Tag Archives: New Jersey


New Jersey has made a bit of a muddle of things, as you may have heard.   The state is just this side of completely belly-up, and they have had to make a whole hell of a lot of cuts.  In fact, only those of us who moved here from California aren’t complaining about the state of things.

The cuts that most directly impact us are the ones to the local schools.  Our district has lost 100% of state funding.  That means that it’s all on the residents of Rockwelland to fund our first-class schools.  The superintendent and school board has held a series of meetings to show the town where and how they are making cuts in response to the crisis.  They are being remarkable fiscally responsible.

But they are also asking for tax increases in a town with very, very high taxes.

Today, we go to the polls to vote on the budget.  If it is defeated, they will need to make deeper cuts in the school budget.  If it passes, our taxes will go up.  It’s a secret ballot, of course, but I don’t mind telling you that I am voting for tax increases.  There just ain’t nuthin’ more worth spending money on than education.

There are those who are opposed, and I get it.  Their taxes are pretty damned high.  But I think if you can afford a house that is appraised at a gazillion dollars and you are sending four children to the school district, you should probably at least consider the merits of a 2% tax increase.  I’m just saying.

Plus, maybe if we do a better job of edumacating these kids than the last couple of generations, they’ll grow up knowing how to balance the state budget.

Oh, the places we’ll go

Once upon a time, I was certain of many things.  I knew that cheerleaders were vapid and soulless.  I knew that I did not need money to be happy.  I knew that meat was murder, Republicans were evil, and religion was the opiate of the masses.  I knew that I wanted to live in a funky urban area with a diverse population plus access to the opera and jazz clubs.

Tonight, I know much less than I did when I was young and unencumbered.  Having children throws my values into deep relief.  As we try to narrow down possible places to live in New Jersey, we stumble up against our beliefs.  I mean, sure, I still value intellectual pursuits and diverse populations.  But I also want good schools.  Now, of course, the measure of schools is completely subjective.  For some people, quality schools may be about learning to value folks of all hues while for others it is all about class size or test scores.

What I know is that we want to live among good people.  And what the fuck does that mean, exactly?  It means that we prefer not to reside in the state penitentiary, I guess, although I suspect there are lots of good folks there, too.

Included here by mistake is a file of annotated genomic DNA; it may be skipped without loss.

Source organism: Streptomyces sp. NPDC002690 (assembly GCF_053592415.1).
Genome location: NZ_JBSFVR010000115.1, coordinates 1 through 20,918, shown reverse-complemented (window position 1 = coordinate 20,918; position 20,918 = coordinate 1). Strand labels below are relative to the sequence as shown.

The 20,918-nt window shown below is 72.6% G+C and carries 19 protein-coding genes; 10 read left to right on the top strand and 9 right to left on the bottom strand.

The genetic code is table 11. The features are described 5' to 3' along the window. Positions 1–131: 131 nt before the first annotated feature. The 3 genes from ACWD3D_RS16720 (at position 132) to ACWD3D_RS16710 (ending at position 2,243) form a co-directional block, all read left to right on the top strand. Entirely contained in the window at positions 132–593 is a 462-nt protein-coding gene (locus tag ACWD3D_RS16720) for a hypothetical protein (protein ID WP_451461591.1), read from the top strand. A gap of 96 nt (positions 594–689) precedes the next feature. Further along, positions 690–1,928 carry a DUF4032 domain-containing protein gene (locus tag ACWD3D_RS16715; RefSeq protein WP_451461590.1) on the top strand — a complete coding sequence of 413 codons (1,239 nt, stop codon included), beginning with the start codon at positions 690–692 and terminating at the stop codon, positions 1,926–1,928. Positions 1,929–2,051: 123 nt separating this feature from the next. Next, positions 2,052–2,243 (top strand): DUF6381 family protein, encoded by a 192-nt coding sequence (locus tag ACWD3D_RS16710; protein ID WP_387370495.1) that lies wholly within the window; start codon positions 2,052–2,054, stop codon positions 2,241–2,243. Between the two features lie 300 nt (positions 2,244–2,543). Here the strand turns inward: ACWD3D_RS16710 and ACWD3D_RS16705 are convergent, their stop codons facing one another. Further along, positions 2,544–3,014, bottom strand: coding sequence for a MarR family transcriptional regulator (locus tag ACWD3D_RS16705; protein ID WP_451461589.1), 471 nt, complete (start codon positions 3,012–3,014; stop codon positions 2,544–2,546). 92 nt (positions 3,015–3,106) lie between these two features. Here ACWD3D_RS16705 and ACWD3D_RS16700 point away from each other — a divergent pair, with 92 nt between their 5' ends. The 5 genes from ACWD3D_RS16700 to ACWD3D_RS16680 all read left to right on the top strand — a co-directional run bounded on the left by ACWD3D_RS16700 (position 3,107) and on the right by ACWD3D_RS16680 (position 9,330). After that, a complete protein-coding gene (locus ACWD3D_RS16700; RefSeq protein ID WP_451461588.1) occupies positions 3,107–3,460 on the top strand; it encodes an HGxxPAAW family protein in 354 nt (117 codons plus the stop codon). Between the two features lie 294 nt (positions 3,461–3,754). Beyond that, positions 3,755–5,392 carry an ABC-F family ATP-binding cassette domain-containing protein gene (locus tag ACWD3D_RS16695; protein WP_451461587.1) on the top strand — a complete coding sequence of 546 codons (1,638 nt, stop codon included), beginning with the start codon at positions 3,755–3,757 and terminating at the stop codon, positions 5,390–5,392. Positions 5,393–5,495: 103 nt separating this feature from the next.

So, we want a town with good schools and good people.  Fantastic.  That clears everything right up.

“You may not want a small town,” a friend warned.  “People can be awfully provincial.”  You know what?  Most of the people we know in big cities are provincial, too.  A spit-shine doesn’t do much to hide the fact that snobbery is the flip side of hickness.

What we have learned with all this moving is that there are no simple answers about people or places.  There are smart cheerleaders who read Kafka, and even the ones who don’t have plenty to offer.  Money is not the root of all evil.  There are people who believe in God who are deeply thoughtful and reflective and intelligent and have just come to a different conclusion than I have.  People are people.  There are lots of trappings, but ultimately, everyone is pretty much ghettoized by life.  And they all have something to offer.

Where am I going with this ramble?  Well, the movers are probably coming next week, and we don’t know where we want to rent in New Jersey.  Do we want the interesting town close to New York with the diverse population and the larger class sizes?  Or do we want the small, almost rural town farther out that gives us plenty of space to garden but only has white people in it?  And if we pick the diverse town just for its diversity, are we in essence using the people of color for their ethnicity?  We just don’t know.

So, we’ll close our eyes and leap and if we don’t like where we land, we’ll make a change at the end of the school year when it comes time to buy a home.  If experience serves as a guide, we will find interesting, good people no matter where we go.  The people will be narrow in some way or another no matter where we go.  We will regret the loss of something no matter where we go.

Now excuse me while I go hyperventilate about the movers who are coming next week.